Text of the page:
If you haven’t heard the word “clickbait” before, you’re probably not on the internet very often. Hi, welcome.
Clickbait titles are those titles you just can’t resist clicking on. They beckon you to them with their promise of wisdom and insight–or, at least, their promise of adorable/weird animals. Not to disappoint you, check out this little guy:
- I’m talking about the leopard cat baby, not Conan O’Brien.
That’s because clickbait titles tend to follow a predictable formula which, one you are aware of, becomes easier to see through. Venngage did a study looking at the top performing articles from 24 high-traffic sites known for their particularly clickbait-y titles (including BuzzFeed, Collegehumor, Mental Floss and Cracked). They looked at both the number of shares each article got and the title rating (using CoSchedule’s headline analyzer).
What they found was that, ultimately, there was no correlation between the number of shares an article received and the headline score they received. Some posts had thousands of shares but a relatively low score, while the scores and shares of other posts were almost the same. What did become apparent, however, what a different pattern: all of these articles combinations of 7 common elements.
The 7 elements found in these successful clickbait titles were:
- A list.
- “You” or “I.”
- An animal.
- A trending topic.
- A pop culture or food reference.
- A new or unknown concept.
- An element of excitement or shock.
Let’s looks at each one a little more closely.
1. Titles with a list.
A lot of people like easy to follow, step-by-step guides, and a list article (or “listicle”) promises that. Dividing up your article in a number of different points or steps makes it easier for readers to skim through the article and pull the key information in only 30 seconds to a minute, which, let’s face it, is what most people do.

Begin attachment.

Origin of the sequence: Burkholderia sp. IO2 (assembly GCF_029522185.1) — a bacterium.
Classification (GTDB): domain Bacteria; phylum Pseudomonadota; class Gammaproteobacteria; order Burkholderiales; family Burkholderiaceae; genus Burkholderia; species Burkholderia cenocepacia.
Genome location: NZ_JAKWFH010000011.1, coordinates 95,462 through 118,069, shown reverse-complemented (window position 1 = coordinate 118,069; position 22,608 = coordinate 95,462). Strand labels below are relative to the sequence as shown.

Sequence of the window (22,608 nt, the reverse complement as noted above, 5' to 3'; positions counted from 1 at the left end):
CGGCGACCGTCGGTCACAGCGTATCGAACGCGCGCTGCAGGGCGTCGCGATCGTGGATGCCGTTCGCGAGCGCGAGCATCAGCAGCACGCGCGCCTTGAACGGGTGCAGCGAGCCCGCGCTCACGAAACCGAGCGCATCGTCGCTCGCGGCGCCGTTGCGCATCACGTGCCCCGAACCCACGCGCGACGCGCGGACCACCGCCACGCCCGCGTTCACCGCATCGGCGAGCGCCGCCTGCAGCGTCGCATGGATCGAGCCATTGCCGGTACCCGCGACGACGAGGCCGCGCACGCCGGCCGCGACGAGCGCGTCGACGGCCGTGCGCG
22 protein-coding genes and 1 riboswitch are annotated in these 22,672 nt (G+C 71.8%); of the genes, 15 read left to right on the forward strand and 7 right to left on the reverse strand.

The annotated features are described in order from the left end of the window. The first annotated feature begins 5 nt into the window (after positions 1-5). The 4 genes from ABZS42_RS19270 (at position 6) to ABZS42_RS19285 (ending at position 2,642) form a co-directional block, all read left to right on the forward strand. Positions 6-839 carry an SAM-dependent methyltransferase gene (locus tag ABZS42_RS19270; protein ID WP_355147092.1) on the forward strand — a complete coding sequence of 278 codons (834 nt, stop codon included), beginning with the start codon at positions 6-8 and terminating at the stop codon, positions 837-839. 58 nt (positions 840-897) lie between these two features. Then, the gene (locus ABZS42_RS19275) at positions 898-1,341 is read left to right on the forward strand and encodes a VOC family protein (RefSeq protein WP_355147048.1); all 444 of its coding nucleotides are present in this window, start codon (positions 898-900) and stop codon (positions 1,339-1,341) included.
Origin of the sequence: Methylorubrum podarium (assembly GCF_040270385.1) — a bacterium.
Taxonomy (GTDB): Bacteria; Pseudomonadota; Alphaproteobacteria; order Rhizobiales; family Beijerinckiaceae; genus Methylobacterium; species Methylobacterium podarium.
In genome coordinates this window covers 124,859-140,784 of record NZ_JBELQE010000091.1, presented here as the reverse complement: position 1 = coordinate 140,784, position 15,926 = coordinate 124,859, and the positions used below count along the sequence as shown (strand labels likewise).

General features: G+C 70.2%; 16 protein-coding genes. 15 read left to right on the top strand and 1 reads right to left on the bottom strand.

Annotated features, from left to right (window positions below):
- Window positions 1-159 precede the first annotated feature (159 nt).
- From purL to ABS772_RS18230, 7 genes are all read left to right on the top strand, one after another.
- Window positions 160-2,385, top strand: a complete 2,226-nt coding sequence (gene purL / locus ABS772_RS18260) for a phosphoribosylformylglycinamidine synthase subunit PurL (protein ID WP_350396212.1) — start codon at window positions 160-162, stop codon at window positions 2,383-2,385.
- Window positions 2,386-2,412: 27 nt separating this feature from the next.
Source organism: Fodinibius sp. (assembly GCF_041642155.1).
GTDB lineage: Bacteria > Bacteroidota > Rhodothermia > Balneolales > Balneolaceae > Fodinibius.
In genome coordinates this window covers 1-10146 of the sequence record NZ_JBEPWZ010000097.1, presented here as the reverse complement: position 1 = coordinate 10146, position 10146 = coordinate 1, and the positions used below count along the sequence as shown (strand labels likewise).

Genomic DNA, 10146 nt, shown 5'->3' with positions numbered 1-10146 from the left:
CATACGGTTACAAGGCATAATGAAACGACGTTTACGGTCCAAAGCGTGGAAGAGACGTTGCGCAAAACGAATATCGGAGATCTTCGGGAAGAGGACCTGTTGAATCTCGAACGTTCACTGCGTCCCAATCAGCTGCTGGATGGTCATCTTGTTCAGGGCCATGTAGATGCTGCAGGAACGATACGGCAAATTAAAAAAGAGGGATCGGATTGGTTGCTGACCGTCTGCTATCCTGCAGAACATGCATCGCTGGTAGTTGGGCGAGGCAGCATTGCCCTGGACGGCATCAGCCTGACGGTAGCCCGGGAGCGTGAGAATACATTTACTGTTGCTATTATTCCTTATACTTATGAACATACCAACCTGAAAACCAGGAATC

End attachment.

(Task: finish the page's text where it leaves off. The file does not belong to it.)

2. Title with “You” or “I” (or a personal story).
You’re more likely to respond to someone if they address you directly than if they just shout out to everyone in general, right? If you speak from specific personal experience, it’s easier for people to relate to what you’re saying than if you speak in broad, general strokes.
3. Titles mentioning an animal.
Animals are a hit. Who doesn’t like animals? (If you don’t like animals, don’t talk to me.) That’s why although the percentage is small compared to the other elements of clickbait titles, titles mentioning animals still factors in.
4. Titles that mention a trending topic.
This one is a give-in: if you reference a trending topic, you enter your article into a conversation that people are already having. When they search a trending keyword, your article will be thrown into the mix of possible search results.
5. Titles that make a pop culture of food reference.
Just like animals, people like food. And entertainment. And eating for entertainment. Food figures prominently in entertainment now and people will spend hours watching food shows and looking at pics of food. Titles that promise people food and entertainment will entice them to click.
6. Titles that introduce a new or unknown concept.
Suggesting at an element of mystery that will be revealed within the article is enough to get people to click for more.
7. Titles that have an element of surprise or shock.
Shock and surprise will always get attention. Making readers do a double-take is often enough to entice a click, if only for them to clarify what the heck you’re talking about.
Mix ‘em up!
Now here’s the key part. How many of these elements should you aim to use if you want people to take the bait?
If you try to stuff all seven elements into one headline, you’re going to have a disaster on your hands, my friend. Venngage’s study looked at how many of the seven elements could be found in each of the titles they analyzed. They found that the optimal number was three of the seven elements.
The thing to keep in mind is that while clickbait titles entice readers, writers should take responsibility for delivering what the title offers. Basically, don’t make false promises. You can pull the most sensational aspect from your article but it better appear relevantly in the article, otherwise people will get tired of your writing pretty quickly.
Featured photo credit: Venngage via infograph.venngage.com
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